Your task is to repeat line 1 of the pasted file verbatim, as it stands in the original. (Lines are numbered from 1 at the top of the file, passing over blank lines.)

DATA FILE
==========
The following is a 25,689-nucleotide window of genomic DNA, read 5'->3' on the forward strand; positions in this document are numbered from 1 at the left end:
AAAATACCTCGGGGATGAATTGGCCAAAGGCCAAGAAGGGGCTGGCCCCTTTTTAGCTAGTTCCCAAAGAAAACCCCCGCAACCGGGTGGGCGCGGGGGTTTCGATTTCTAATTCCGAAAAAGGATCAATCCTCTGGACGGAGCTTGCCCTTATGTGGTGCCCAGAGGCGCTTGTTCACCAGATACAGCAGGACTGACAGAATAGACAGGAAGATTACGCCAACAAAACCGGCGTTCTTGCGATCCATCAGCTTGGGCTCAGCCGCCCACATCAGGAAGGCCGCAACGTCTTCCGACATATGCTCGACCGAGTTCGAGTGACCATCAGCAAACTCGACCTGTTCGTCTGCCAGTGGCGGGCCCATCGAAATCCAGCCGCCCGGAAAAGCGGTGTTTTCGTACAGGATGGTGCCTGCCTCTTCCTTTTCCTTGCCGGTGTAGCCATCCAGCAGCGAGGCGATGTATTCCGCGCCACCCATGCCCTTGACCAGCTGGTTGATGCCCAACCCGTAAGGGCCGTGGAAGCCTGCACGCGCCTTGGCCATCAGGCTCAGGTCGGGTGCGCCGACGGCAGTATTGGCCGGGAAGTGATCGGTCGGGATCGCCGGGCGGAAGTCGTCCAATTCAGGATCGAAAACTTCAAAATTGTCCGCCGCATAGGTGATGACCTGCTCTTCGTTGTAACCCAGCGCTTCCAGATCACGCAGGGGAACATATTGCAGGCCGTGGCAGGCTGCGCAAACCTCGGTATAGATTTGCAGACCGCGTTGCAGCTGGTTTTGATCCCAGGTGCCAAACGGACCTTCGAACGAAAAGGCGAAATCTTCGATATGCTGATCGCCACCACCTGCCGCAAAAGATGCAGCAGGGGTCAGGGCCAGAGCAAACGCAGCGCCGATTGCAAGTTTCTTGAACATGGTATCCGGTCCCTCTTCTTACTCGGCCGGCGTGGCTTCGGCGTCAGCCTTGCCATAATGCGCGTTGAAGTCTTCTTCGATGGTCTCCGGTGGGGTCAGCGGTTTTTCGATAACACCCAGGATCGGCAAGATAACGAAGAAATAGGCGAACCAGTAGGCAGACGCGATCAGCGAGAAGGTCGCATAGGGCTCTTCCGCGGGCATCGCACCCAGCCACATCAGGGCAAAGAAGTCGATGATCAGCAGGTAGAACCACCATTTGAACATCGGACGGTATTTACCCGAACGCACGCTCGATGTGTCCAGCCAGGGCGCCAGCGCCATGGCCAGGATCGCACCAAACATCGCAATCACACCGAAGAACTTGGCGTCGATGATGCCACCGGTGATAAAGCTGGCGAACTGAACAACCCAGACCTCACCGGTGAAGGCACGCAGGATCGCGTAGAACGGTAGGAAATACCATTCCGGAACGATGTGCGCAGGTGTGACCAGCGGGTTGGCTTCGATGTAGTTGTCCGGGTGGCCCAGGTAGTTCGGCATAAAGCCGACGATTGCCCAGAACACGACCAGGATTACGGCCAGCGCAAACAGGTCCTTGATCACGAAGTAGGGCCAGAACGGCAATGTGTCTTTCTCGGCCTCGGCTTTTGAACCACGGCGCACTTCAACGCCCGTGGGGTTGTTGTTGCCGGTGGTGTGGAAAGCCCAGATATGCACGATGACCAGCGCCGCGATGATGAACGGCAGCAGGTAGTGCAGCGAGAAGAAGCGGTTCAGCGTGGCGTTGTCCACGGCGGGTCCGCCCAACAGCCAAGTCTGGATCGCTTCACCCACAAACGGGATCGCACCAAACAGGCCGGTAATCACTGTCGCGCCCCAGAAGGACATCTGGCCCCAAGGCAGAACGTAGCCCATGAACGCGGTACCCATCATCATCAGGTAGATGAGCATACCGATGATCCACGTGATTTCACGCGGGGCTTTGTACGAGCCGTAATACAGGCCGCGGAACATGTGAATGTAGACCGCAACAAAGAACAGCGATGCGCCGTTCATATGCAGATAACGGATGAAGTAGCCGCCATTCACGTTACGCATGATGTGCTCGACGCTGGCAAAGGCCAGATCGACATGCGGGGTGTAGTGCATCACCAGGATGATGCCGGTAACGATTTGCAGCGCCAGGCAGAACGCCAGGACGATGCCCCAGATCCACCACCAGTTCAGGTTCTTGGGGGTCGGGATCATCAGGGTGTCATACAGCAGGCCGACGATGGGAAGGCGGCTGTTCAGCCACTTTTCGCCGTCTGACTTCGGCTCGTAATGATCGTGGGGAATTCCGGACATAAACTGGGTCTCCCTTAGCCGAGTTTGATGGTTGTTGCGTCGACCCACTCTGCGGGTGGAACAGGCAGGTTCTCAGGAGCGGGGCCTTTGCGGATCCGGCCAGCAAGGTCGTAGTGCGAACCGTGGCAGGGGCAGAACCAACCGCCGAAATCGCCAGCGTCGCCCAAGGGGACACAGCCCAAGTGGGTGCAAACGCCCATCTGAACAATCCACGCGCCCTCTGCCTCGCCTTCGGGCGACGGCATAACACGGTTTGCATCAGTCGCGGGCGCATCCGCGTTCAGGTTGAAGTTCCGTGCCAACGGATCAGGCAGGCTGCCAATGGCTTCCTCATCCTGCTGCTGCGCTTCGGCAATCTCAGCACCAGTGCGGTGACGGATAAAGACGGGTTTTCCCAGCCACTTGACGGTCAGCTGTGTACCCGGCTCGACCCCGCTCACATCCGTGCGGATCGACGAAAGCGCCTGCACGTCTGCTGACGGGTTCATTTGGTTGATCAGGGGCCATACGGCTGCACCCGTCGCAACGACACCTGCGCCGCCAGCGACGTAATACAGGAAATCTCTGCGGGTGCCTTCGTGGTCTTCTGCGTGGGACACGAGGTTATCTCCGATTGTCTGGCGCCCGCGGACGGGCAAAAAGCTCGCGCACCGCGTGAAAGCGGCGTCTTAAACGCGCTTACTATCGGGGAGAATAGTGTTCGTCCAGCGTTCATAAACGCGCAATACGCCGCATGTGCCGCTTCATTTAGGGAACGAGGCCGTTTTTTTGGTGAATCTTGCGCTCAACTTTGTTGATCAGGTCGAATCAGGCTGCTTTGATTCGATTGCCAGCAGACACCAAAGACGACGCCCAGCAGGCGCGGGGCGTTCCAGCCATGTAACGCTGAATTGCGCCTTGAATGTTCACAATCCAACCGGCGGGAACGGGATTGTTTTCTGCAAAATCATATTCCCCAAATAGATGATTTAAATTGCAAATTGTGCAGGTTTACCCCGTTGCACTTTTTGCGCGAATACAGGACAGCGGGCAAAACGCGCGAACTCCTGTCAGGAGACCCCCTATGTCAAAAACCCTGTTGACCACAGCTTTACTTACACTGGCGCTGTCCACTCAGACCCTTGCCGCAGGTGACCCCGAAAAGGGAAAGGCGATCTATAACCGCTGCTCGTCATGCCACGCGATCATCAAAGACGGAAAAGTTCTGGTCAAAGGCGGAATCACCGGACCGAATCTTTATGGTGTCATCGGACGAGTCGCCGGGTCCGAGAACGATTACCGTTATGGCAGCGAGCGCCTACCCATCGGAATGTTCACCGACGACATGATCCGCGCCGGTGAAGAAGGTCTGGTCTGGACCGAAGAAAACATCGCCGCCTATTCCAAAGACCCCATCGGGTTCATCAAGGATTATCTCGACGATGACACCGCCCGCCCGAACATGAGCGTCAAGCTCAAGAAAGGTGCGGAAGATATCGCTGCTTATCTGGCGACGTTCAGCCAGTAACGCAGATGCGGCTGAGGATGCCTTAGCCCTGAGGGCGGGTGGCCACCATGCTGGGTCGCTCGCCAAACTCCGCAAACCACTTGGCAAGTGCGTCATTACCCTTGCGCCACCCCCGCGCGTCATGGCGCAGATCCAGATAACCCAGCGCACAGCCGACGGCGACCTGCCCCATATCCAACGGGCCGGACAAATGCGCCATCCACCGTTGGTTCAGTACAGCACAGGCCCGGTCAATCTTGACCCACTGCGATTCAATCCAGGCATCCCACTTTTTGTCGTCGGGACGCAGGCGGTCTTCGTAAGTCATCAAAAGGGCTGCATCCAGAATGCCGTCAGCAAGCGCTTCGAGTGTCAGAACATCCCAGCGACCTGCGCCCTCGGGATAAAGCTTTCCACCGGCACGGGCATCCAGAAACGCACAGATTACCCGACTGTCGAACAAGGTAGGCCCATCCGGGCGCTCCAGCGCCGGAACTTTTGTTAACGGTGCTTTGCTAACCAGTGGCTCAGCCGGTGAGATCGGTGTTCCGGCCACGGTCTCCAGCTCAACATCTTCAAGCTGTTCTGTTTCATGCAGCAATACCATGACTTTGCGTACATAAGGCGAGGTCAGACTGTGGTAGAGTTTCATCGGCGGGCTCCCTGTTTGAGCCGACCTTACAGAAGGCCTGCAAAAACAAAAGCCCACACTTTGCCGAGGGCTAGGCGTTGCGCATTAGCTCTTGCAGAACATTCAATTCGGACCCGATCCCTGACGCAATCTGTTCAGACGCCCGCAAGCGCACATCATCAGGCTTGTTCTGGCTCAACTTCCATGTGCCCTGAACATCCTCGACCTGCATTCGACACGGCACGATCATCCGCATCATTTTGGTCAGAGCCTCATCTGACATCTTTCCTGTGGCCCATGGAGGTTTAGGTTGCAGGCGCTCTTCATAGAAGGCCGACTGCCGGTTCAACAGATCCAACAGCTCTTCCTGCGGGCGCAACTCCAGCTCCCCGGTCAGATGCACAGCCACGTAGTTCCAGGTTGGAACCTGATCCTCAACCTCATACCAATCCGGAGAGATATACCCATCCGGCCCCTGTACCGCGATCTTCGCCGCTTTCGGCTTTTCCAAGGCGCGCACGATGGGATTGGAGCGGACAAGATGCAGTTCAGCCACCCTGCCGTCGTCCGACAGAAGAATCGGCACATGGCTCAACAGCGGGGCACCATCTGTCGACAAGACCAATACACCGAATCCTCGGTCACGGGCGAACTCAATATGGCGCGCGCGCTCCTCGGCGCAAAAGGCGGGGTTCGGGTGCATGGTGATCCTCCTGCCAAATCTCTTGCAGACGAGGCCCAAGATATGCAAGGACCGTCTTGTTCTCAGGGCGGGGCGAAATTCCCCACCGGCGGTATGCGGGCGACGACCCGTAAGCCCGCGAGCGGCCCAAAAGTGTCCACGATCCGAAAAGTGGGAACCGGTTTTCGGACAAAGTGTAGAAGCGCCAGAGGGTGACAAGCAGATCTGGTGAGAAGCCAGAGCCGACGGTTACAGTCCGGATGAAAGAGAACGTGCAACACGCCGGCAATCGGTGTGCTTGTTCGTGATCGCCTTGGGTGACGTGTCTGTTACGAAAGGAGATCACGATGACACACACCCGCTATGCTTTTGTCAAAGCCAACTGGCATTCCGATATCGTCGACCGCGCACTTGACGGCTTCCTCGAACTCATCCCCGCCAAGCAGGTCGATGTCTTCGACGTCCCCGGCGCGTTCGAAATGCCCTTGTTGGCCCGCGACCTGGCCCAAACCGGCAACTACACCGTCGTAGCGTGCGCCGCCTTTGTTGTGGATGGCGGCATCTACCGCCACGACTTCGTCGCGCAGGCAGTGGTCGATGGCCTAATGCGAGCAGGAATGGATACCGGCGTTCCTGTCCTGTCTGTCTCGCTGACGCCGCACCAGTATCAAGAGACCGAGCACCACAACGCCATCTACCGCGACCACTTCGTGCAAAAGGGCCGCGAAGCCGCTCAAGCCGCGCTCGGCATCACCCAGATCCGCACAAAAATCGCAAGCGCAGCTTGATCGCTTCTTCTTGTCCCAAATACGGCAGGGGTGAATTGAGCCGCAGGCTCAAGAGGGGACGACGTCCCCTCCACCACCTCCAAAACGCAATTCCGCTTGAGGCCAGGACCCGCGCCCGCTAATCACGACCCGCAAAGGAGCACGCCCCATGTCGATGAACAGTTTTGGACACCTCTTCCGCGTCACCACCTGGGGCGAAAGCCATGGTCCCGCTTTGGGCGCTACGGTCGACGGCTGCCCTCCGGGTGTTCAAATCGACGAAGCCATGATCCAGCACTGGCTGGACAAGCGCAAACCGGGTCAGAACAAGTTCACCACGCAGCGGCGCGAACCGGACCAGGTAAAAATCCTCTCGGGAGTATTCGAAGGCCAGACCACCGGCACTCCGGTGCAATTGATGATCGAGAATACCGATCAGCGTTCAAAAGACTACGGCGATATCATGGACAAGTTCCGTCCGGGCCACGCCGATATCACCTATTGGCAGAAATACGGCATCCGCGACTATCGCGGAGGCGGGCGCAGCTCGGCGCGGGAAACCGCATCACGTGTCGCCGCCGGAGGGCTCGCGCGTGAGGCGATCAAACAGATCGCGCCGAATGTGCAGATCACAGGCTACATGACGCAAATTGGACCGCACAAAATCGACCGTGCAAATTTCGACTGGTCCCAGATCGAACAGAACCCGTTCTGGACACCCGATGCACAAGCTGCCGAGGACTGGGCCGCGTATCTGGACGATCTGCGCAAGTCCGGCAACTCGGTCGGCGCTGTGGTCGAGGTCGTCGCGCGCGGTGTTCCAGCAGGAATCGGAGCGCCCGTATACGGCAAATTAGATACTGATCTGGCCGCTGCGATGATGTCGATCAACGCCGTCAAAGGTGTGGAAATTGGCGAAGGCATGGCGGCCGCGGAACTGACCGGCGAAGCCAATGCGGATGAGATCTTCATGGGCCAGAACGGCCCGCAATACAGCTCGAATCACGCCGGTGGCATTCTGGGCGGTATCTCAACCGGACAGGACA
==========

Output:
The following is a 25,689-nucleotide window of genomic DNA, read 5'->3' on the forward strand; positions in this document are numbered from 1 at the left end: